Learn the Facts on Autism Spectrum Disorder
Autism spectrum disorder (ASD), a condition affecting the way a child perceives and relate to others, is a broad term encompassing a range of related conditions. Most individuals with ASDs have normal to above average intelligence and are generally capable of communicating with others. However, some with ASDs present profound impairment in social and communication skills. Those with ASDs usually exhibit different symptoms than typical children, including a significantly reduced number of friends or interactions with classmates, difficulty with transitions between tasks and relationships with peers, and low self-esteem.
Common characteristics of autism spectrum disorder include: poor relationships with friends and family, a tendency to prefer sameness, repeating movements and words, and restricted interests. Individuals with ASDs may be very different from a normal child in physical appearance as well as in appearance and language. Many have an obsession with one particular toy or item and will spend hours trying to play with it. Others with autism spectrum disorder have very fixed interests that are not easily adaptable to new situations. They may also seem to dislike or avoid contact with people who do not share their interests.
Research on autism spectrum disorder has revealed several genes that appear to be related to this disorder. These studies suggest that individuals with autism spectrum disorder possess abnormal brain development in the area of social interaction. Researchers believe the abnormal brain development occurs in areas of the brain responsible for recognizing and responding to body language, eye contact, facial expression, and nonverbal communication. This abnormal brain development affects the way an individual responds to social stimuli, which in turn leads to problems with social interaction.
Studies also indicate that individuals with autism spectrum disorder are at a greater risk of developing other developmental disorders as well. These studies suggest a greater risk of depression, substance abuse, school dropout, and anxiety. Individuals suffering from developmental disorders such as Asperger’s Syndrome or Pervasive Developmental Disorders also show a higher risk of suffering from depression. Individuals with higher levels of stress, obesity, and low self-esteem also have a greater risk of developing other serious health issues such as obesity, depression, substance abuse, and school dropout. The severity of each developmental disorder ranges from moderate to severe.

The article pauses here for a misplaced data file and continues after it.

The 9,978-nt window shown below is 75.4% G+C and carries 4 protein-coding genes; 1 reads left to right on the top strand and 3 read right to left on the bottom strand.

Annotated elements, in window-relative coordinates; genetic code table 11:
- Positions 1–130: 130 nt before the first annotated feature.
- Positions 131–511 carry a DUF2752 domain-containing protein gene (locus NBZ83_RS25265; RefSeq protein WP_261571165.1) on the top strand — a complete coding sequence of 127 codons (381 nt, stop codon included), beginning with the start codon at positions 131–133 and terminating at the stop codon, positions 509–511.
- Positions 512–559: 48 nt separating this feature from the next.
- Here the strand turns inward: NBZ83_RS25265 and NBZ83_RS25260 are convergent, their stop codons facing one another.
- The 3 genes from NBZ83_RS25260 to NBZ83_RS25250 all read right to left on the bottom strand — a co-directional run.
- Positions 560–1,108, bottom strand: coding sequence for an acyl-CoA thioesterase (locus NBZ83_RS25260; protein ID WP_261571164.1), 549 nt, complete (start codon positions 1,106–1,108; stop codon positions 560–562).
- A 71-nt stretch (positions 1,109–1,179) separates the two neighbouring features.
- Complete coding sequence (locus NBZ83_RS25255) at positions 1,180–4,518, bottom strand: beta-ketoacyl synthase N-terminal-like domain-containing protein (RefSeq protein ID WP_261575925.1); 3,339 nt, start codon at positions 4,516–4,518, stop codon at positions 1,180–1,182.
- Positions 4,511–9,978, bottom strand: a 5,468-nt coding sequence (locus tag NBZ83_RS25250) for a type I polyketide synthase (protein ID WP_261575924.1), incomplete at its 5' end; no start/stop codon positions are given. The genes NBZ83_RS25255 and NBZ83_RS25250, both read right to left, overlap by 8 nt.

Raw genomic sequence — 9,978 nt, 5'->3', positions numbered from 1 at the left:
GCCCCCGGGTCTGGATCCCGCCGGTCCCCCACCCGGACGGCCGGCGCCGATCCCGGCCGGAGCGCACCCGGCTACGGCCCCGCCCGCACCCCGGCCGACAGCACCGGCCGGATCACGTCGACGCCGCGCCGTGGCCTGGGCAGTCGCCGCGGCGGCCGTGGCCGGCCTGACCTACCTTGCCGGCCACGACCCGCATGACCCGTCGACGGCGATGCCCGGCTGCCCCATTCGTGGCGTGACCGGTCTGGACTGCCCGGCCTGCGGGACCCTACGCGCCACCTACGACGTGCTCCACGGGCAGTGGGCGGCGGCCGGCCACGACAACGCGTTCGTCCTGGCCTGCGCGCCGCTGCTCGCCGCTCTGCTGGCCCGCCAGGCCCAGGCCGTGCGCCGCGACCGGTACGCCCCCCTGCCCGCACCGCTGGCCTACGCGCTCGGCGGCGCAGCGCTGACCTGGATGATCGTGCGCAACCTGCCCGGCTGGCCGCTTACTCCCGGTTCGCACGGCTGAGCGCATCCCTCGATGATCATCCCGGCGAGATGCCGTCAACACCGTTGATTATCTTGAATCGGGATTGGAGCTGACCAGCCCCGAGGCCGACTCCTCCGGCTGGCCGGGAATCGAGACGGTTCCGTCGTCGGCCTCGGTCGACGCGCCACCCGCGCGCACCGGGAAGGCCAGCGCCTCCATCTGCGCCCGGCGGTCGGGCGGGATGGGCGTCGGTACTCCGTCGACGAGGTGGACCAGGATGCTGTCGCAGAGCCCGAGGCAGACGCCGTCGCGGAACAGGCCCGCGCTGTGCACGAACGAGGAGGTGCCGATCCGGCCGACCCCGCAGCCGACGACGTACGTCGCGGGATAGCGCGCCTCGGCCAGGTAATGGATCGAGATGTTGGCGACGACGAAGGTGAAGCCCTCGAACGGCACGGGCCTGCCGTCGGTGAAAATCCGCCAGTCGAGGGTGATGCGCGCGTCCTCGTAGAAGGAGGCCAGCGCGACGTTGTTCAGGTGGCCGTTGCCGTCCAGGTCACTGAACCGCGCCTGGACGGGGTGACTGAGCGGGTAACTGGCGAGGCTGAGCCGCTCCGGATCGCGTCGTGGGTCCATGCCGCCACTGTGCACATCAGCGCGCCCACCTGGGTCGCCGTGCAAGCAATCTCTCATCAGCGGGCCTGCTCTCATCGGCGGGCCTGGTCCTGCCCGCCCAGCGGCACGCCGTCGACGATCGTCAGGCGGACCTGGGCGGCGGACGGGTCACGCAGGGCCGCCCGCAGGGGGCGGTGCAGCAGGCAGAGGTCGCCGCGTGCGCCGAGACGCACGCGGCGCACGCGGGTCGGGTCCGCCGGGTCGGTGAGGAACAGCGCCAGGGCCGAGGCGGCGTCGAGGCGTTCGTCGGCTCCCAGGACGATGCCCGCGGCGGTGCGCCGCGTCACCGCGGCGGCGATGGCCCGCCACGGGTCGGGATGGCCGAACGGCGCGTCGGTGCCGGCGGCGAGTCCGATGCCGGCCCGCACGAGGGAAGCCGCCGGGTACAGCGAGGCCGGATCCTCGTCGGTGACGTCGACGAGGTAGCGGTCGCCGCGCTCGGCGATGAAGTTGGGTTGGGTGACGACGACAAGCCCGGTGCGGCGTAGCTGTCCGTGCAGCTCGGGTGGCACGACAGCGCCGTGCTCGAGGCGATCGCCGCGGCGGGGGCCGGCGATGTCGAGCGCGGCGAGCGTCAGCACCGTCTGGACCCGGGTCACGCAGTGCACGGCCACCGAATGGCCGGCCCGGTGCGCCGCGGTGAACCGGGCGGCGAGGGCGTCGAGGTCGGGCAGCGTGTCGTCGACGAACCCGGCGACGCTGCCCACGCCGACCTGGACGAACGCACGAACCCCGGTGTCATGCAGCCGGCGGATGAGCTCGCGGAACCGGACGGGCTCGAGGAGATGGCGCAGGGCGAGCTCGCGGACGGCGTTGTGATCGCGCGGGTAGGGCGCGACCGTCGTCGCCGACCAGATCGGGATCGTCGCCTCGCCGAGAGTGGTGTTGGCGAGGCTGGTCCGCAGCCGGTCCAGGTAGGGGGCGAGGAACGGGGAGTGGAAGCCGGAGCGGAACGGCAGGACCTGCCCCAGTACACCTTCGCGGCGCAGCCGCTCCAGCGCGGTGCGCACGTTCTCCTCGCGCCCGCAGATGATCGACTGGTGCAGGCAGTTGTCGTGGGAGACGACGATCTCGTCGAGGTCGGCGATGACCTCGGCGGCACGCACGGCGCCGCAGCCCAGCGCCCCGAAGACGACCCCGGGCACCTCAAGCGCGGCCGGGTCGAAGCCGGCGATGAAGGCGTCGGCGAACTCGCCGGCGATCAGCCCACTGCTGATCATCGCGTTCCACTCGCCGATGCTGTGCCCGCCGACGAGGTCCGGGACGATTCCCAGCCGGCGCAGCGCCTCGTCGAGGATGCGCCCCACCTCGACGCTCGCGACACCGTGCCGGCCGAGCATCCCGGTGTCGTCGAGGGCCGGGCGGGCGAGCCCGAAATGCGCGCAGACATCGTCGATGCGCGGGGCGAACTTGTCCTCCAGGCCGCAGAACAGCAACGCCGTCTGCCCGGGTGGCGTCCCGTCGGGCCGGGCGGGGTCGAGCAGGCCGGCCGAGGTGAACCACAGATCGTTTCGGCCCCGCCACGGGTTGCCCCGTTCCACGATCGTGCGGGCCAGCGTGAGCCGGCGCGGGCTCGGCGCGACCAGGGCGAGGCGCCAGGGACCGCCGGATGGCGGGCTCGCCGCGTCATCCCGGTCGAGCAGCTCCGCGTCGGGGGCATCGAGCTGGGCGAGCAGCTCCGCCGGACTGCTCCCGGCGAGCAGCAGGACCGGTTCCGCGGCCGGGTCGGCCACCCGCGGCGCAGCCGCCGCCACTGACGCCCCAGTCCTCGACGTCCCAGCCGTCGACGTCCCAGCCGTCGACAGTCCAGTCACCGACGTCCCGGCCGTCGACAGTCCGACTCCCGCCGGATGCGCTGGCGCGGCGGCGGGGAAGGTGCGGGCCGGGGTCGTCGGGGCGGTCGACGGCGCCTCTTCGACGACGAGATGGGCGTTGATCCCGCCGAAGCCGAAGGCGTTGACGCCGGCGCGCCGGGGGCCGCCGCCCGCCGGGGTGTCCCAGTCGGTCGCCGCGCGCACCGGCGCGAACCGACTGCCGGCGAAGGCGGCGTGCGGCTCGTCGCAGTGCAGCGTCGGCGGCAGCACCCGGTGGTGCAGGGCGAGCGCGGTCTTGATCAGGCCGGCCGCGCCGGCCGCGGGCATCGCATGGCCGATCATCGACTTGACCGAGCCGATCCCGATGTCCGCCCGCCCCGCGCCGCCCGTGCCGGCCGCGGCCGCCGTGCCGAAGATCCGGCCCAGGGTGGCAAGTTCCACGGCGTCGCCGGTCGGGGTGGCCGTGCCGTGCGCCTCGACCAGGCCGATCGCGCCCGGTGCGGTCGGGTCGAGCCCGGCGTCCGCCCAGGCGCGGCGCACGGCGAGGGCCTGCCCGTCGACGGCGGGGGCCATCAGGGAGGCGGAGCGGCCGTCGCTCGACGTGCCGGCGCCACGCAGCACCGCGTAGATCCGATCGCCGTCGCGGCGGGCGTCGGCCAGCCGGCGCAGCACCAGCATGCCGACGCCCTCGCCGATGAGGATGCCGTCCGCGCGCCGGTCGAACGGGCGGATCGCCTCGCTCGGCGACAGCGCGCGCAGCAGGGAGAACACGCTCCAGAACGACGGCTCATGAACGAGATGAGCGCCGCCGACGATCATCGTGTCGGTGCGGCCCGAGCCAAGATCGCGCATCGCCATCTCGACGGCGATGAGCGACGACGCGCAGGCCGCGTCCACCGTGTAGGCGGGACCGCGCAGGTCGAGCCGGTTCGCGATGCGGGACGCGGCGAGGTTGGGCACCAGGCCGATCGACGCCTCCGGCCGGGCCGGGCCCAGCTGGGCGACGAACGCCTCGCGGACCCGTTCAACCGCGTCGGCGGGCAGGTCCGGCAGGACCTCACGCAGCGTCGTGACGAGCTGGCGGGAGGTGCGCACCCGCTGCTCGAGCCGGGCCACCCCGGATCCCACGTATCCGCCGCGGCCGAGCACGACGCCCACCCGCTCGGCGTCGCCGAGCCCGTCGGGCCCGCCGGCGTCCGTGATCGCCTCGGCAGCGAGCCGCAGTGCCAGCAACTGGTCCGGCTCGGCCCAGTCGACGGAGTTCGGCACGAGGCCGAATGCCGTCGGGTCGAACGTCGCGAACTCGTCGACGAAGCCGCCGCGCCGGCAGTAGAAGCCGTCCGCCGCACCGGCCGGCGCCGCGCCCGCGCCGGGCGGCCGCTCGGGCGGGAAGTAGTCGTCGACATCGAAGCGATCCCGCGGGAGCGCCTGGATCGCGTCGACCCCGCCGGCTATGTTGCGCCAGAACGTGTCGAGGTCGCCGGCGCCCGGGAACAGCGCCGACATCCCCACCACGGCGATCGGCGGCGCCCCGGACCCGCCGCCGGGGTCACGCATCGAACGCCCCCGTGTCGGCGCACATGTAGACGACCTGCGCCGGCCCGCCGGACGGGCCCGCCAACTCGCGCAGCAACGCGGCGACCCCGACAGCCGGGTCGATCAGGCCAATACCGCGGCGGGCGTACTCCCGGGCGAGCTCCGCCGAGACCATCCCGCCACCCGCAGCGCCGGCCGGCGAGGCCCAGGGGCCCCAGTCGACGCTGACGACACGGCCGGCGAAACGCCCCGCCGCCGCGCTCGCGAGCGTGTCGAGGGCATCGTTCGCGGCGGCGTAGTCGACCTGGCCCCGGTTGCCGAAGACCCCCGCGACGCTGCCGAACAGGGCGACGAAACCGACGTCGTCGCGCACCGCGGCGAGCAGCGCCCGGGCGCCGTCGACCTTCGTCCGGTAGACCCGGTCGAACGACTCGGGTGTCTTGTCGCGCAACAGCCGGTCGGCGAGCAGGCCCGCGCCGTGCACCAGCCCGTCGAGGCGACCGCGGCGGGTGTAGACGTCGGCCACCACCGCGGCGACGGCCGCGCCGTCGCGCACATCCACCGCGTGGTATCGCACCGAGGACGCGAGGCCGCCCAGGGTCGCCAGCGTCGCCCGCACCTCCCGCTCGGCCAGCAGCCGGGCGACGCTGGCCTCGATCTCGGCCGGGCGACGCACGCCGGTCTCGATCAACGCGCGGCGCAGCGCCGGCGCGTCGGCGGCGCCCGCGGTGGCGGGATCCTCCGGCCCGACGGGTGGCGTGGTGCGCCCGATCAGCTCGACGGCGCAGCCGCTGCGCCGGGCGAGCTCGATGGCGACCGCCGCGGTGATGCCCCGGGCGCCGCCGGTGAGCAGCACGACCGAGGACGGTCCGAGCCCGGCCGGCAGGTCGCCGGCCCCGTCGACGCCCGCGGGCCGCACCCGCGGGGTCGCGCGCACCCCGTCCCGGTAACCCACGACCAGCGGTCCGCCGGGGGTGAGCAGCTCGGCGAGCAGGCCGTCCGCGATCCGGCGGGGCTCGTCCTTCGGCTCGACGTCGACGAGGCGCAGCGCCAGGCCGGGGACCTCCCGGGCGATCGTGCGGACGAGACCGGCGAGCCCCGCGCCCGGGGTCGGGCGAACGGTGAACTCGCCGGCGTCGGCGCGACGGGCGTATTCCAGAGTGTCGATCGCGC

It is difficult to determine whether or not a child may have autism spectrum disorder. Diagnosis is usually based on observing the child’s behavior and communication skills. Parents and teachers typically note on a behavioral profile, including the frequency of requests for additional information and if the child seems to have difficulties with common developmental activities, or seems to be excessively sensitive or aggressive. Interviews with the child, the teacher, and the parents can also provide valuable information regarding the child’s symptoms. Teachers and parents may also observe the child in a social situation and note what types of behaviors they notice.
When a child exhibits the autism spectrum disorder symptoms of excessive concern about social skills, repetitive movements, and sensitivity to changes in the environment, he or she may be suffering from autism spectrum disorder. These symptoms appear early in life and remain present for the majority of children with that disorder throughout the years. A child who repeatedly asks “what?” at every social event may be suffering from repetitive behavior because of abnormal brain processing.
Autistic children have a variety of different types of symptoms. Some have high level of intelligence, but are extremely sensitive to negative stimuli such as music, words, and looks. Other symptoms will include repeating patterns, simulations, twitching, and physical movements. This last symptom is the most common in autistic spectrum disorders because it is the result of extreme stimulation. It is also the most common in non-autistic spectrum disorders because non-autistic people can be highly reactive to external stimuli. A hyperactive state of responding to these stimuli can increase the severity of the symptoms of autism spectrum disorders.
Most doctors will treat autism spectrum disorder with anti-psychotic medications, behavioral therapy, or sometimes with steroids. There are several types of treatments available today. You do not have to rely on traditional medical practices and stick with one type of treatment. Doctors in the past used a one size fits all approach to treatment which rarely worked. More doctors are learning how to treat autism spectrum disorder using a variety of approaches. The sooner you get started, the better you will be able to control and manage your symptoms and live the life that you want.